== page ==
Not all interventions are beneficial in this way. It is important that they take place only in highly unusual and urgent circumstances that are outside the debtor’s control (“acts of God”). Unusual circumstances are precisely the ones that are hard to describe and include in a debt contract. By certifying that such an event has occurred and by acting accordingly, the G-20 would ensure that contract terms will be modified only when absolutely necessary and when the modifications are likely to support credit markets.[16]  

To summarize, debt suspension in a crisis provides ex-post economic benefits by avoiding a costly default and by relaxing the liquidity constraint of debtors. These ex-post economic benefits do not negatively affect credit markets ex ante even when suspension in rare circumstances is anticipated. The reason is that the contracting parties themselves would have included lower debt obligations in these circumstances. It is the inability of the contracting parties to describe these circumstances ahead of time that explains the incompleteness of the debt contract. But the contracts can be completed through political intervention in times of exigency.   


[1] The $2.3 trillion dollar rescue package in the US is 10.6% of US GDP in 2019 (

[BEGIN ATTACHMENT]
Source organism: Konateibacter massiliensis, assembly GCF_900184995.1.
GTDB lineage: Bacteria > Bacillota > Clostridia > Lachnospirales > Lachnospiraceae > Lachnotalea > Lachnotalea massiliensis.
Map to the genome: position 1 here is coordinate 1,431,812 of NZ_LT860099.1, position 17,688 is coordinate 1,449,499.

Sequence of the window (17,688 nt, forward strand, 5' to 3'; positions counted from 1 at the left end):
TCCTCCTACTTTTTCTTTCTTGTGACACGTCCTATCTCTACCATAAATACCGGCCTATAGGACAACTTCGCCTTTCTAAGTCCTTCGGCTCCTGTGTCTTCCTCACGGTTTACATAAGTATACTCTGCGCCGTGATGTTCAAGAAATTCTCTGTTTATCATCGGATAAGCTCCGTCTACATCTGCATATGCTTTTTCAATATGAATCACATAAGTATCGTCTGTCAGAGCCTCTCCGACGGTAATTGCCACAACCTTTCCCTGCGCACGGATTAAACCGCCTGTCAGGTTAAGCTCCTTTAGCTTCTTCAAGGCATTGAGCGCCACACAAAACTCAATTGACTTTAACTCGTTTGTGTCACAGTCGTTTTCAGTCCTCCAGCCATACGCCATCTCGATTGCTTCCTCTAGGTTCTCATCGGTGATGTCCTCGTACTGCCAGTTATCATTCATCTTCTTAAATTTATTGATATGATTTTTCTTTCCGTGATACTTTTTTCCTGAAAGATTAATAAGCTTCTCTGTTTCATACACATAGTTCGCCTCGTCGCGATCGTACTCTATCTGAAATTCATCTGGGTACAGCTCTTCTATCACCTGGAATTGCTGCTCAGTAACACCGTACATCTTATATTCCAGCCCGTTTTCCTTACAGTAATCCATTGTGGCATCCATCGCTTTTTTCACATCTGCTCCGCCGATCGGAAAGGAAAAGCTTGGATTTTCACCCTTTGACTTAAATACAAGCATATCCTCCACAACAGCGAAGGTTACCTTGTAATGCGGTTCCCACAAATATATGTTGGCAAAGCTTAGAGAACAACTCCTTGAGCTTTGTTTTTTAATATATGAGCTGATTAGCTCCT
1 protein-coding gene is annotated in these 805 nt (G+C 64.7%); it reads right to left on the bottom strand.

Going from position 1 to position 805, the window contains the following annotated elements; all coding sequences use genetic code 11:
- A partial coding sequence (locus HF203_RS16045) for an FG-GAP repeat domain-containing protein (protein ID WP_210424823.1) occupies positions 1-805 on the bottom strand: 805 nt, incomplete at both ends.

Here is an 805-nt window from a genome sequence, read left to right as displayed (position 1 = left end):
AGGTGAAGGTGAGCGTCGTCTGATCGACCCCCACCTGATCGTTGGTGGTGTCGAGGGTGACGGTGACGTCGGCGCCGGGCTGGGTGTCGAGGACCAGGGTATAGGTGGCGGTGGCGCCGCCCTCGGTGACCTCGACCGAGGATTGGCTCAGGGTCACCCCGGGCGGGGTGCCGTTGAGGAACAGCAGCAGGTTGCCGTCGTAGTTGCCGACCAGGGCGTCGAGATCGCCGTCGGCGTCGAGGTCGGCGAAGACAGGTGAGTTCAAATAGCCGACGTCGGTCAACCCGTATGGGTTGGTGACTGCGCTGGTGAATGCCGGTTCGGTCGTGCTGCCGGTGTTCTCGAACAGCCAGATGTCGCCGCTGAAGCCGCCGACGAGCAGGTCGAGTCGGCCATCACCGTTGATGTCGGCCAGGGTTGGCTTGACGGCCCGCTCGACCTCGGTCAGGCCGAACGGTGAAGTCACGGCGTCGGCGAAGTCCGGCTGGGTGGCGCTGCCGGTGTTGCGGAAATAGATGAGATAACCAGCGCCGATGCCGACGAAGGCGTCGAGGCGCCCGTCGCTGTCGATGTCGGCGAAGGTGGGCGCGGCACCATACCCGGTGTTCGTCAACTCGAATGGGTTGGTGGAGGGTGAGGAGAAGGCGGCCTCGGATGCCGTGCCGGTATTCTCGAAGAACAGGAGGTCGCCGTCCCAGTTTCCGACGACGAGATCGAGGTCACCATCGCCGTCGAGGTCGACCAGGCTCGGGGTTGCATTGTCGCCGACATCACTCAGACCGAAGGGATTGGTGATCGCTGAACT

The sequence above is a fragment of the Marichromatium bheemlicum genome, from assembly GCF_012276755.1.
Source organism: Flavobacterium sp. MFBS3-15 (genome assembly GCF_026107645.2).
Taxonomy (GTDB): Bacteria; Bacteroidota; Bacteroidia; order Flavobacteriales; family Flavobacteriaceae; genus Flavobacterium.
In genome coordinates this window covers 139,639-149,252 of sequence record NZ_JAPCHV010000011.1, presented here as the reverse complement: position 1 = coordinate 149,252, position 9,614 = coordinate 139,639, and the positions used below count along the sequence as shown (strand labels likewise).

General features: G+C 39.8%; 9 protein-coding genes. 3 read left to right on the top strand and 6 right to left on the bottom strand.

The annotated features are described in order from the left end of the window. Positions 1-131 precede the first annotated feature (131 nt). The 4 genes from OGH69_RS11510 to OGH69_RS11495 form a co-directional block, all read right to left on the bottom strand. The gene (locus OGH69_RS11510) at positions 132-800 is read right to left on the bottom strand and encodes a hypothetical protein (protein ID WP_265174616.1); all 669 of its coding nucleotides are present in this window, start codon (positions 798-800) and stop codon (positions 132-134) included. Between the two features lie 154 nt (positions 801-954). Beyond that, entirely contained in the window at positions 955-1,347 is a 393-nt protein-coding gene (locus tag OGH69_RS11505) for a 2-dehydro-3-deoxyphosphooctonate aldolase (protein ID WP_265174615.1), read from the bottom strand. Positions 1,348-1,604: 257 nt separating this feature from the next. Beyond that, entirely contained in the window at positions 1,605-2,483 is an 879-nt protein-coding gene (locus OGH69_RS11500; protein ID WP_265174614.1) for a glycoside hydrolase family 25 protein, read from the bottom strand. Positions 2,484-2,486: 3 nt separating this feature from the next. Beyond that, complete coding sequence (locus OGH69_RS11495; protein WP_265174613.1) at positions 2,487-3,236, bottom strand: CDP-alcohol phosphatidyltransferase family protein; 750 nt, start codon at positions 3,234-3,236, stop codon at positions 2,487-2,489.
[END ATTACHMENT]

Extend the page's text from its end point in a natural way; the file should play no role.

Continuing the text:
[2] See IMF 2020,  Fiscal Monitor April 2020, Figure 1.1


[4] The group of countries targeted by the G20 also includes Angola, which is not an IDA country but it is classified as a Least Developed Country by the United Nations. 

[5] Table A1 in the appendix provides a detailed breakdown. These values exclude IMF credit that in 2018 amounted to approximately $155 million. There are several caveats with the data reported here which are based on the World Bank’s International Debt Statistics (IDS). First, IDS may not include all the domestically issued bonds which are held by non-residents (and hence should be classified as external debt). For instance, Arslanalp and Tsuda (2014) track the ownership of central government bonds owned by non-residents in a group of 15 large emerging market countries and for many countries report values that are much larger than the values reported by IDS. Arslanalp and Tsuda (2014) also report larger share of local currency bonds owned by non-residents). For a detailed discussion of this issue see Panizza (2008) and Panizza and Taddei (2020). Second, IDS do not report detailed information on the breakdown of short-term debt (debt with initial maturity below one year). Therefore, we need to make some assumption to allocate some of his debt to the public sector (details are in the notes to Table A1). Third, Horn, Reinhart, and Trebesch (2019) suggest that only part of Chinese overseas lending is reported in the IDS. If we assume that only 50% of Chinese loans are reported in the IDS, the total stock of debt of developing and emerging market countries would increase by approximately $200 million. While this is less than 4% of total debt for the whole group of developing and emerging market countries, under-reporting linked to Chinese loans could be as high as 10% of the total debt of low income countries. Finally, IDS data do not report the amounts of World Bank borrowers which are now classified as high-income (for instance, Chile).